In A Midsummer Night's Dream, Shakespeare wrote of the character Hermia: "And though she be but little, she is fierce."
Like Hermia, Denton police Sgt. Rachel Fleming and Denton firefighter Tracy Whitten may have smaller frames than some of their male counterparts, but that doesn't mean they back down from a challenge.
As Women's History Month draws to a close, a handful of women have made their marks in the city's public service sector. Denton employs five female firefighters out of 165 in its operations division and 21 female police officers out of its 159 certified peace officers.
Whether a 19-year veteran like Fleming or a nearly two-year "rookie" like Whitten, both women have come to a similar conclusion about their role in a male-dominated field: Use your skills to your advantage.
"What I learned being a female was that rather than trying to be tough and outmuscle or maneuver male counterparts, I brought the most to the table just by being myself," Fleming said. "I'm more analytical and I think outside the box. I'm better at multitasking because I'm a mom. That's just a natural skill that a lot of women possess."
Heeding the call
Whitten was in paramedic school when someone told her she should become a firefighter. The thought hadn't really crossed her mind, she said, because she always envisioned working in a hospital.
Once she got the idea in her head, though, she couldn't shake it. She tagged along with Denton firefighters when they rode out on a call one day and met a woman who matched her 5-foot, 5-inch, 130-pound build.
"I saw her kick butt and do the job," Whitten said. "I was like, 'Tell me more!' I just didn't know I could do this when I was growing up."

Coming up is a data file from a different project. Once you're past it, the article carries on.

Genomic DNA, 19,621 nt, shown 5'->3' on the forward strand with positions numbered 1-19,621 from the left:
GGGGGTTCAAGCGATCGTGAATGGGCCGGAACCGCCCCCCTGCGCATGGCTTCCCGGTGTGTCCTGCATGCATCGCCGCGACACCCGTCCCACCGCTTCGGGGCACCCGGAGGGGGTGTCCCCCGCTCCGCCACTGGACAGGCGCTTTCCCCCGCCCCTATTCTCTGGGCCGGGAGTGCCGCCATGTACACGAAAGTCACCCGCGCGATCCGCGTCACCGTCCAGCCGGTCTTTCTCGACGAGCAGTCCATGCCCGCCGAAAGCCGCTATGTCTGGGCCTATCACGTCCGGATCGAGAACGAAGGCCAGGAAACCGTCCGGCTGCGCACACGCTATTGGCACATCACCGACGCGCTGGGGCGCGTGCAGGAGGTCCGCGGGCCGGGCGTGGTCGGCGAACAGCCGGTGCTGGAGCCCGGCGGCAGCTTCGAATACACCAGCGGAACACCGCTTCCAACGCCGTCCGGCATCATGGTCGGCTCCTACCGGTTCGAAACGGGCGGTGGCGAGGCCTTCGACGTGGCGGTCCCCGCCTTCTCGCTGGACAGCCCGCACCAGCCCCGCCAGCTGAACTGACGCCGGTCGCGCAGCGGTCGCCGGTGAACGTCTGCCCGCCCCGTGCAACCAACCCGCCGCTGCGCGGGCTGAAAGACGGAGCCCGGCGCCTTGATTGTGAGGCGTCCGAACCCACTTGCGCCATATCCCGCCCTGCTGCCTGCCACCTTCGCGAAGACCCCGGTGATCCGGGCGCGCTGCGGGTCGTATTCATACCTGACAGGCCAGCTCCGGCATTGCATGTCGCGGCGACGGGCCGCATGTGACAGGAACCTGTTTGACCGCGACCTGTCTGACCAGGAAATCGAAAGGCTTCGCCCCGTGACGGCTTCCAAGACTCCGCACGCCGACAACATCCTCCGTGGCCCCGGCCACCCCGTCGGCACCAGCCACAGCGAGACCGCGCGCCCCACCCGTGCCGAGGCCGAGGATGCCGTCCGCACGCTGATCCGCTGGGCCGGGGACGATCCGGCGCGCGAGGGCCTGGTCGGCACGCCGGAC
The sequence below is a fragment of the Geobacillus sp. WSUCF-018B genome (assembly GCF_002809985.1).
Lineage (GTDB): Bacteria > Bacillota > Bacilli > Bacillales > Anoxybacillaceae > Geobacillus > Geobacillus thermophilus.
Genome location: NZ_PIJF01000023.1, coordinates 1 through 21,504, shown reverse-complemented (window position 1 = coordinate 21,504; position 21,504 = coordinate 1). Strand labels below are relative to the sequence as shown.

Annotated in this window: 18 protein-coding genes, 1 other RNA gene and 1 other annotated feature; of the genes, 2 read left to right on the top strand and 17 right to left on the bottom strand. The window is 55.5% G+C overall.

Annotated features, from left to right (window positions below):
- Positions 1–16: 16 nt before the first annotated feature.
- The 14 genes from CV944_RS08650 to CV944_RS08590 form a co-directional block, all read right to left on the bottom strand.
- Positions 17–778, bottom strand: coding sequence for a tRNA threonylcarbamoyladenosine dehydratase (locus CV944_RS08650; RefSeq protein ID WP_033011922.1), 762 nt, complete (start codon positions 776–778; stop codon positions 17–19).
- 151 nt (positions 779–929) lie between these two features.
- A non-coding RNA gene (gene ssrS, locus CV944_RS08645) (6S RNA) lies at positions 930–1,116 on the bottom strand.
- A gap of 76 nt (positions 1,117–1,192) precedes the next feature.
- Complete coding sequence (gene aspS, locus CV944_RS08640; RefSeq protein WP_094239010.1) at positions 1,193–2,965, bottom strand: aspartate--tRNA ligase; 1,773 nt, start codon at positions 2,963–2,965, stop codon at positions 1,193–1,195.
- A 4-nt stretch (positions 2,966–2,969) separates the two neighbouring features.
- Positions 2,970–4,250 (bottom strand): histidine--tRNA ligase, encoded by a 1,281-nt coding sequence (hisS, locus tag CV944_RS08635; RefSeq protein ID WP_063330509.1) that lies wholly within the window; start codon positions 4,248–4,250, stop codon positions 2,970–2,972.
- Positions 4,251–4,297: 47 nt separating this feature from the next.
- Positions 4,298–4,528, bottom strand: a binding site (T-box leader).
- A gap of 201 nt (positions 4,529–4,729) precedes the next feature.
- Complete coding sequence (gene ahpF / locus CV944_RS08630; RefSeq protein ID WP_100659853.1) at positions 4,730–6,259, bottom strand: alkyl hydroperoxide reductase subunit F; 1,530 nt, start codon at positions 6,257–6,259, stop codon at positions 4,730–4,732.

She knew it would be tough. She would spend two-and-a-half years going through training. She would need to work out every day to stay in shape. She even would meet a few skeptics along the way.
"When I would tell people I wanted to be a firefighter, they would look me up and down and say, 'You're going to pull me out of a two-story building by yourself?'" Whitten said. "It was difficult to overcome a lot of the stereotypes, but I couldn't imagine myself doing anything else."
Fleming, on the other hand, took a more meandering path to become a public servant.
Growing up within a military family, she always dreamed of being in law enforcement and majored in journalism in college, thinking it would be a good cover for a job with the Central Intelligence Agency, she said.
Soon, she became a young mother and said her main concern shifted to providing for her daughter. After holding a series of odd jobs by age 32, she decided it was time for a change.
"I took a look at my life and took an inventory of everything going on," Fleming said. "I said, 'You know what? I'm not being a good role model because I'm merely surviving. I'm not teaching my daughter what it means to be a strong woman.'"
She enrolled in the police academy, spending her days in class and her nights studying and taking care of her child. After she graduated, she took a job as a patrol officer with the Denton Police Department. Throughout her career, she has held roles as a community relations officer and detective. She was promoted to the position of sergeant last year and spends her shifts supervising her own group of police officers.
"Having younger officers is extremely rewarding," she said of her current position. "With my background, I was able to teach them ways of thinking, analyzing and problem-solving that they had never considered."
Doing the job
Both Whitten and Fleming have joined a select group of women nationwide who work in their industries.
Numbers from the Bureau of Labor Statistics show out of the 300,000 firefighters working in the United States in 2014, 5.7 percent were women. The FBI estimated 11.6 percent of police officers working in 2015 were women.
Some attribute the lack of women in these fields to a difference in physical stature and disposition between the genders.